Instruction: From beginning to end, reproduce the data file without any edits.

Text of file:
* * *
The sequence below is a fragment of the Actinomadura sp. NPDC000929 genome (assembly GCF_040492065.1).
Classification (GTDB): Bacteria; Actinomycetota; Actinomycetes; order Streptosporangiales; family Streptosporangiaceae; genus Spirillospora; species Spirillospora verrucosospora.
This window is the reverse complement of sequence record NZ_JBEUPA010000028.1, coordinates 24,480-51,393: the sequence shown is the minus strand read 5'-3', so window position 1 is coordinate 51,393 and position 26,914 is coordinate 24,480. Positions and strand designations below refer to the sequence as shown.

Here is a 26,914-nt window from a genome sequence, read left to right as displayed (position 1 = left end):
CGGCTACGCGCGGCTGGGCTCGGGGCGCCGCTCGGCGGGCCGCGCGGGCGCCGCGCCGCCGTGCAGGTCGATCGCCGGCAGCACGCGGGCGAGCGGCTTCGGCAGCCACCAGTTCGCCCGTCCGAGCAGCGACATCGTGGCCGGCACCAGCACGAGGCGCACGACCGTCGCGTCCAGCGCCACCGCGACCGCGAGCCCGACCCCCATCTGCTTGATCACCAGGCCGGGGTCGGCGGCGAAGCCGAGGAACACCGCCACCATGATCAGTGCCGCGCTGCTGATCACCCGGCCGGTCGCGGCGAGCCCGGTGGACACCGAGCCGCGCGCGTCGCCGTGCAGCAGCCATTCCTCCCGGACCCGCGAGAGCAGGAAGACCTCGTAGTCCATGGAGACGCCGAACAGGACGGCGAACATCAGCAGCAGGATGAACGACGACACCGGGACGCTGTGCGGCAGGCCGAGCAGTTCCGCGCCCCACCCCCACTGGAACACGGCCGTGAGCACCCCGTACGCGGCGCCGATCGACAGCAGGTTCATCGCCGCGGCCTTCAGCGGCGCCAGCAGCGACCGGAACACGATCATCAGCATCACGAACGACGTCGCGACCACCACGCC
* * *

The sequence below is a fragment of the Actinomadura sp. NPDC000929 genome (assembly GCF_040492065.1).
Classification (GTDB): Bacteria; Actinomycetota; Actinomycetes; order Streptosporangiales; family Streptosporangiaceae; genus Spirillospora; species Spirillospora verrucosospora.
This window is the reverse complement of sequence record NZ_JBEUPA010000028.1, coordinates 24,480-51,393: the sequence shown is the minus strand read 5'-3', so window position 1 is coordinate 51,393 and position 26,914 is coordinate 24,480. Positions and strand designations below refer to the sequence as shown.

Here is a 26,914-nt window from a genome sequence, read left to right as displayed (position 1 = left end):
CGGCTACGCGCGGCTGGGCTCGGGGCGCCGCTCGGCGGGCCGCGCGGGCGCCGCGCCGCCGTGCAGGTCGATCGCCGGCAGCACGCGGGCGAGCGGCTTCGGCAGCCACCAGTTCGCCCGTCCGAGCAGCGACATCGTGGCCGGCACCAGCACGAGGCGCACGACCGTCGCGTCCAGCGCCACCGCGACCGCGAGCCCGACCCCCATCTGCTTGATCACCAGGCCGGGGTCGGCGGCGAAGCCGAGGAACACCGCCACCATGATCAGTGCCGCGCTGCTGATCACCCGGCCGGTCGCGGCGAGCCCGGTGGACACCGAGCCGCGCGCGTCGCCGTGCAGCAGCCATTCCTCCCGGACCCGCGAGAGCAGGAAGACCTCGTAGTCCATGGAGACGCCGAACAGGACGGCGAACATCAGCAGCAGGATGAACGACGACACCGGGACGCTGTGCGGCAGGCCGAGCAGTTCCGCGCCCCACCCCCACTGGAACACGGCCGTGAGCACCCCGTACGCGGCGCCGATCGACAGCAGGTTCATCGCCGCGGCCTTCAGCGGCGCCAGCAGCGACCGGAACACGATCATCAGCATCACGAACGACGTCGCGACCACCACGCC